But this is nothing compared with the profit that we get out of it. The public investment in the Copernicus earth observation programme is an important investment. There is a report that found the profit generated in Europe for this constellation of satellites is in the order of €20 billion because of the improvement in agriculture, and the lives saved for applications like disaster monitoring, fires, earthquakes, or tsunamis.
What new business models are we going to see emerge from this? Is it going to trigger new industries or rather support already existing ones?
Bello: We believe that the combination of more data with artificial intelligence is going to generate new products and open new markets. Every day there are more and more markets for the downstream use of satellite data.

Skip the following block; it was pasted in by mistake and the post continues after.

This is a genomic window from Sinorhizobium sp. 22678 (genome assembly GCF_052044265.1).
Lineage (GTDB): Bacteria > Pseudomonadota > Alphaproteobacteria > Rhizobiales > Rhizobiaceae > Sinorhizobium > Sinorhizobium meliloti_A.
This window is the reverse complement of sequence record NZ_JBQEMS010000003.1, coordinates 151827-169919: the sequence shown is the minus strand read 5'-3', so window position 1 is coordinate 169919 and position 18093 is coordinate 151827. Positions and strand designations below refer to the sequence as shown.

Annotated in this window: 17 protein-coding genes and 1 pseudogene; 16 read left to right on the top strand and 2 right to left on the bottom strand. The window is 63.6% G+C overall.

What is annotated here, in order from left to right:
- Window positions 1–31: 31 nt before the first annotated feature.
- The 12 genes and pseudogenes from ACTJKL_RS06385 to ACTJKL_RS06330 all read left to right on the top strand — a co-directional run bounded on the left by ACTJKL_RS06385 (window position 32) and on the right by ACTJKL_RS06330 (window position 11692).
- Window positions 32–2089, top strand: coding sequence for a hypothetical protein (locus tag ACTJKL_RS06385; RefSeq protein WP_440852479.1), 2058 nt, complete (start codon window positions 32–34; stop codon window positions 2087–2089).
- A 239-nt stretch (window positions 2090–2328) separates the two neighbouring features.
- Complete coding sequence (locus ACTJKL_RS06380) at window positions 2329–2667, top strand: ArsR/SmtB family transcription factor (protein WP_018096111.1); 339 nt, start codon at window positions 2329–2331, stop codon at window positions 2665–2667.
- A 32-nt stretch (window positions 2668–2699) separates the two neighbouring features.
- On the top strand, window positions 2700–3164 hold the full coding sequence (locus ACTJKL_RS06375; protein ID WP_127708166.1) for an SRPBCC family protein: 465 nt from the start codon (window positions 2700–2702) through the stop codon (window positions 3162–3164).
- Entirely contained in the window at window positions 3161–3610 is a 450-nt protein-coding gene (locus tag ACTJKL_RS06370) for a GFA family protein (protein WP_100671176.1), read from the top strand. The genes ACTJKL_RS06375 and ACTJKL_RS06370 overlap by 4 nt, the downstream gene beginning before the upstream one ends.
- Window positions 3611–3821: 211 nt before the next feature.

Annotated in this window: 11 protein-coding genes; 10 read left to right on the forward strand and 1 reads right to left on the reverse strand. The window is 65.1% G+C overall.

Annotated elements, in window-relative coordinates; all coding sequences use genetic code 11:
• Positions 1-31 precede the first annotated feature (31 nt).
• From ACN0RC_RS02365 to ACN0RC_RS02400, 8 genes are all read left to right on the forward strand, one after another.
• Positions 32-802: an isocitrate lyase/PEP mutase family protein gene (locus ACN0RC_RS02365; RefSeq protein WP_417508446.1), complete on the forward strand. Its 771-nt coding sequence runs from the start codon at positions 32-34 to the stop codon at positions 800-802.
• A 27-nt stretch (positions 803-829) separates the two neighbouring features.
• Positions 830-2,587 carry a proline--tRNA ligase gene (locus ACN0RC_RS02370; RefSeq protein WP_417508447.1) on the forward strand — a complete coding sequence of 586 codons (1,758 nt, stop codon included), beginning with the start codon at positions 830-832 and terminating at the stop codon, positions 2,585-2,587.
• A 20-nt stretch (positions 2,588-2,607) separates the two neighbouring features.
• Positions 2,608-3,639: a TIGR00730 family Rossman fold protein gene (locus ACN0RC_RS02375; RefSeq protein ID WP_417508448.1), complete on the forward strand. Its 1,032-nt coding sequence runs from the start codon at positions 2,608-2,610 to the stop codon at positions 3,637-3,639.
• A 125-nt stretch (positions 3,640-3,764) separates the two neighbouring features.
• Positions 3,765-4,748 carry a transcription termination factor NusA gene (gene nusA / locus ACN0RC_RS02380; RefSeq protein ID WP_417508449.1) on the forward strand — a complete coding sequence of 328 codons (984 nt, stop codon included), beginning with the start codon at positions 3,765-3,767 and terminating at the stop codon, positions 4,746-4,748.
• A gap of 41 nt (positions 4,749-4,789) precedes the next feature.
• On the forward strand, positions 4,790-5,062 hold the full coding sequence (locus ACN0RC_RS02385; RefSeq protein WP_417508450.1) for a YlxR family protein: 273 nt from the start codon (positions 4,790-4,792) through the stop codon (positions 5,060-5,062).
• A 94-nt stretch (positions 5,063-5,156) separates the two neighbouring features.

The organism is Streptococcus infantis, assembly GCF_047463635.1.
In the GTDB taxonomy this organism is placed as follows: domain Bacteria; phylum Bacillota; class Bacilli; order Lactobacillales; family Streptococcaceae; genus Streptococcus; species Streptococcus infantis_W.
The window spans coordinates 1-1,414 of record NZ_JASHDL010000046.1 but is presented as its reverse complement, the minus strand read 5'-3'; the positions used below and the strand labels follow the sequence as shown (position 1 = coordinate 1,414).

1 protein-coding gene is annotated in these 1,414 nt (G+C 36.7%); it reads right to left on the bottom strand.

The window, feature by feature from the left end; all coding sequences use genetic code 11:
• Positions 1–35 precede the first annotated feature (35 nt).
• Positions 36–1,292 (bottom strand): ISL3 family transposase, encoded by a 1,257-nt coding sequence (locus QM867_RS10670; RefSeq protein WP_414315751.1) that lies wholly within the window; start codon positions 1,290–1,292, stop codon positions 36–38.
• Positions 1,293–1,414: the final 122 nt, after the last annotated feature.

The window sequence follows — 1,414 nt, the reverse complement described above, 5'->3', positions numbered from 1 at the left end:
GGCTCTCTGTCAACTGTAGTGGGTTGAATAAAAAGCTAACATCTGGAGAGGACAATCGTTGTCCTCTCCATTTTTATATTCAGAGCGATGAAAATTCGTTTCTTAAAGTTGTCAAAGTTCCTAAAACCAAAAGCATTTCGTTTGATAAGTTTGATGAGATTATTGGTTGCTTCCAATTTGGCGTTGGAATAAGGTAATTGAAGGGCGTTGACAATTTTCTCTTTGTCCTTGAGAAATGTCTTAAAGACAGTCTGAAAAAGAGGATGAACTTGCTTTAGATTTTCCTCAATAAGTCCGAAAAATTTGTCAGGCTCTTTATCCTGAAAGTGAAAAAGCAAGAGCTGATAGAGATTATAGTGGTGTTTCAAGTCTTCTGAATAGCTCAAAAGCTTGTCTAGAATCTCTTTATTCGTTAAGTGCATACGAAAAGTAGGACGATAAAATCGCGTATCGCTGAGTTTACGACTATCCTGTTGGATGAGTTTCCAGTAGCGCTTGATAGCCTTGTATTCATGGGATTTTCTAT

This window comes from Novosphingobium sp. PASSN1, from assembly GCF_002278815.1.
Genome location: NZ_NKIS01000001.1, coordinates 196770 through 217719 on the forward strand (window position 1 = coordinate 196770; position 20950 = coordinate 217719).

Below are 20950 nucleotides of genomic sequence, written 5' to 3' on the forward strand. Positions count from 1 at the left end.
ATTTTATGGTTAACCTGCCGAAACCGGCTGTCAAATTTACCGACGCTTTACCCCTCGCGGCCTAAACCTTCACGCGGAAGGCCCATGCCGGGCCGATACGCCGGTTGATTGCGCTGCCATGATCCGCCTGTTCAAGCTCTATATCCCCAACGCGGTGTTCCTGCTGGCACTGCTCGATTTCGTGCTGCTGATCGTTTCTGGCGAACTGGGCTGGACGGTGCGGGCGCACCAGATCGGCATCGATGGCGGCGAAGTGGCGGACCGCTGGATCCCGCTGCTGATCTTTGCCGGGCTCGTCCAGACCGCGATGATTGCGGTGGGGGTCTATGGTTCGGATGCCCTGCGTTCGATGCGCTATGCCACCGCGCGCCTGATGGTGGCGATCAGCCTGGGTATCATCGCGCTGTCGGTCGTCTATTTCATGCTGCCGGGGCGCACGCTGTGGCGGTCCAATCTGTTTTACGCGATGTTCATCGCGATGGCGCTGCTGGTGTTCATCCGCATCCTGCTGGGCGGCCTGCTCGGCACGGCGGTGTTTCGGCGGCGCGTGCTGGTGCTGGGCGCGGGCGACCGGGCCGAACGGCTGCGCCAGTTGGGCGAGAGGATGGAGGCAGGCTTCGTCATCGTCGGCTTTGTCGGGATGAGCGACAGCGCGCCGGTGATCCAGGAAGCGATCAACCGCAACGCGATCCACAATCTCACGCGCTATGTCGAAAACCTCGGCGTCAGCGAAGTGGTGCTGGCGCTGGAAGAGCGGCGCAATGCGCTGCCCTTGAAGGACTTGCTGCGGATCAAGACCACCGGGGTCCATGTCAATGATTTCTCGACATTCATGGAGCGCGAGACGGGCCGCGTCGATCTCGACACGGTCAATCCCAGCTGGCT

At the beginning, it was only defence. Then came agriculture, forests, oil and gas. There is a company in the US, who can guess the monthly sales of Walmart by monitoring the cars in the car park by satellite. They discovered there is a direct correlation and that they can get the estimation of sales before the real figures are published.
Should EU regulators stimulate competition for commercial space applications between EU companies or rather encourage partnerships and industries across borders? What is the right balance between those two?
Conde: This is really difficult. You remember for example in 1991 when we started to deal with navigation signals like the American GPS system. GPS is a military service, but then there was potential to evolve for user applications and it became very democratic.